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African American Review (AAR) is a scholarly aggregation of essays on African-American literature, theatre, film, the visual arts, and culture; interviews; poetry; fiction; and book reviews.The journal has featured writers and cultural critics including Trudier Harris, Arnold Rampersad, Hortense Spillers, Amiri Baraka, Cyrus Cassells, Rita Dove, Charles Johnson, Cheryl Wall, and Toni Morrison.
As I begun reading, I could feel the book absorbing reality, the airport chairs around me being pulled into the metaphorical whirlpool created by my brain.
Soon, I was no longer sitting at the departure gate waiting for my plane: I was in Jackson, Mississippi watching Aibileen Clark delicately watch over the adorable, young Mae Mobley.
Woodbridge, Suffolk and Rochester, New York: James Currey, 2010.
Many recent books on Sudanese history and politics have fallen into two broad categories: analyses of the Sudan's problems (what may be called Failed State Studies) and, more specifically, accounts of the civil war .
Besides the occasional referral to Martin Luther King Jr.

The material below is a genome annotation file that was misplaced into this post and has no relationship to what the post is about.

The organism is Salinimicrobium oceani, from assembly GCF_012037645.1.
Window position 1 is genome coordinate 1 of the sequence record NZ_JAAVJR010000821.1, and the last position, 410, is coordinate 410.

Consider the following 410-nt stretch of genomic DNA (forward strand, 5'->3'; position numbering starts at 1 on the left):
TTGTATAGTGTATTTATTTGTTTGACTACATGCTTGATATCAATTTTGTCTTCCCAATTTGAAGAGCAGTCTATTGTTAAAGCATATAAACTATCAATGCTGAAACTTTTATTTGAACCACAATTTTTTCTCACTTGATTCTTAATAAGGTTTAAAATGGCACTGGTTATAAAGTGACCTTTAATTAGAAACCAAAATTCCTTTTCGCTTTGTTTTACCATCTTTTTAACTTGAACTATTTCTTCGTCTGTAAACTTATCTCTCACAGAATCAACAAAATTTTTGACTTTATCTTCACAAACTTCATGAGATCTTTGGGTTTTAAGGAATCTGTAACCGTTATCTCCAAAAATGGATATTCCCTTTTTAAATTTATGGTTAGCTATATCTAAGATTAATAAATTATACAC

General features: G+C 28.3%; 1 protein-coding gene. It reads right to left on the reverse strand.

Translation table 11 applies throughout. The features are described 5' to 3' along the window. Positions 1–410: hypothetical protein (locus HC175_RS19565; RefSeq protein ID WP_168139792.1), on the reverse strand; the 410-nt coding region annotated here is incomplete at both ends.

and his Civil Rights Movement, this novel deals more with the storytelling of the lives of the three narrators, rather than an attempt to dive into the harsh reality of life for African-Americans during the 1960s.
At Brisbane airport, making my way towards the departure gate, I was drawn into the airport bookstore - as I always am.
As I looked around, scanning the bookshelves intensively, my eyes fell upon a big yellow covered book, with the beautiful Emma Stone on the cover. I stood there admiring the front cover, my memories jumping back to when I saw the trailer for the release of the movie adaptation.
At the end of the review, please note your name, your institution (if affiliated) and city, and your email address.
Please don't be afraid to make reviews lively and provocative: African Studies need not be a "dismal science"!